• I wrote earlier about the need for a more robust transmission system, and my opinion hasn’t changed.
  • Naturally, I’m excited about the favored position renewables should have in the new regime. (In theory; if nuclear-generated power and power from renewables are put on the same footing, the utilities will likely favor nuclear – despite not having a long-term storage facility for waste, and the fact that there has never been a nuclear generator built on time and on budget in this country. But I digress.)
  • I’m all for encouraging consumers to make informed choices about their energy consumption.
  • Reducing the use of “peaking plants” –  among the costliest to run, and are only brought online to meet the periods of highest demand – is a good thing for consumers and producers.

However, I worry about the implementation, and the level of sophistication needed ot take advantage of the new system.

  • I am particularly concerned about the elderly. Will some choose to disable their air conditioning, in the interest of avoiding the highest tariffs during peak consumption periods, and put their health at risk?
  • I also wonder what the mechanism will be for deciding how much to charge, and when rates will be allowed to fluctuate.

Perhaps some protection is needed, similar to the Homestead Exemption, which would offset rates for qualifying individuals. Another option would be to give seniors credits that would be applied against their electricity bill, much as the HEAP program does for heating during the winter months.

So is the Smart Grid a good thing? Is it needed? Will it benefit consumers?

NPR: Power Hungry: Visualizing The U.S. Electric Grid

File under tres cool: Interactive map of the current US electrial grid.

Interactive power grid map from NPR

Is anyone else surprised by the relative lack of high-voltage lines in the Northeast and Great Lakes states? Is that because there is enough local generation capacity to meet local needs? Or is it an artifact of the way the power “system” was built?

I am not an electrical engineer, but it seems to me that a few more high-voltage lines to somewhere outside the region would be prudent. Profitable, even – selling surplus power becomes more economical when delivered over higher-voltage (less lossy) transmission lines. And building in some redundancy would also be a good thing, in case of an attack on the transmission grid. I am not a mad bomber, either, yet it seems to me that those transmission towers are pretty vulnerable structures.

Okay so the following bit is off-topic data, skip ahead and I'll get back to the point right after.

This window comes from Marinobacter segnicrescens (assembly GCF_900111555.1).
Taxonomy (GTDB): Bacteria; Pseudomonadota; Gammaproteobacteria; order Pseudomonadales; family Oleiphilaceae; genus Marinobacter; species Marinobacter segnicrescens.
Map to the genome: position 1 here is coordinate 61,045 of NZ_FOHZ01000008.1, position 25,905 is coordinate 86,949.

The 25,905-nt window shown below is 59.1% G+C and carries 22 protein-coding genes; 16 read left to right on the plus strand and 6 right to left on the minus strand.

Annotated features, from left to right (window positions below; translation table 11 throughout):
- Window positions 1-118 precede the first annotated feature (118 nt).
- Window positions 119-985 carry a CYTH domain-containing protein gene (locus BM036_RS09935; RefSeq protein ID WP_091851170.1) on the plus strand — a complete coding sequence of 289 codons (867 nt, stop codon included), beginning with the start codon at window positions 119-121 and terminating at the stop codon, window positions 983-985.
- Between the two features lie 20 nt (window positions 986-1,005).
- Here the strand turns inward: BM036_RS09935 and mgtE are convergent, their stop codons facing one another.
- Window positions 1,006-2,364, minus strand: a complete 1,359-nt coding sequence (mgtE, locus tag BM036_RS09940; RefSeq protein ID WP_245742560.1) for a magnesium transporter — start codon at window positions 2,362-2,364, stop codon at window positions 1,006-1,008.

Planning for additional renewable energy generation “not done”

This is one of the problems of not having an effective national energy strategy. From the LA Times comes this story: ‘Green’ energy plan in Obama stimulus may be losing steam:

The stimulus package increasingly appears unlikely to include major investments in “green infrastructure” — the wires and rails that could deliver renewable energy to Americans’ homes and help end the nation’s addiction to oil — according to alternative-energy advocates who are discussing the plans with the Obama transition team.

It’s a timing issue. The blueprints and, in many cases, the authority don’t exist to lay miles of high-speed rail lines or to build a sprawling web of power lines to create a truly national electric grid.

Remember August 2003 blackout? Some of the most heavily populated areas in the Northeast US were affected – including New York City – as well as the most people in Canada. It was caused by a power transmission system that was inadequate for the admittedly high load placed on it that day.
August 2003 blackout

It took several days to restore the network.

The cascade failure actually started near my house. It was set in motion by one of the high-voltage transmission lines sagging into a nearby tree and grounding out.

This should have been a wake-up call for a more robust power distribution system. Instead, the power company reacted by: cutting down trees within 100′ of their lines. Which was understandable: nobody was stepping up to provide any incentive to do so, other than customer outrage, and that’s transient. Still, it’s hard to believe that five years later, there has been no serious planning done to lay the groundwork for an improved power distribution grid.: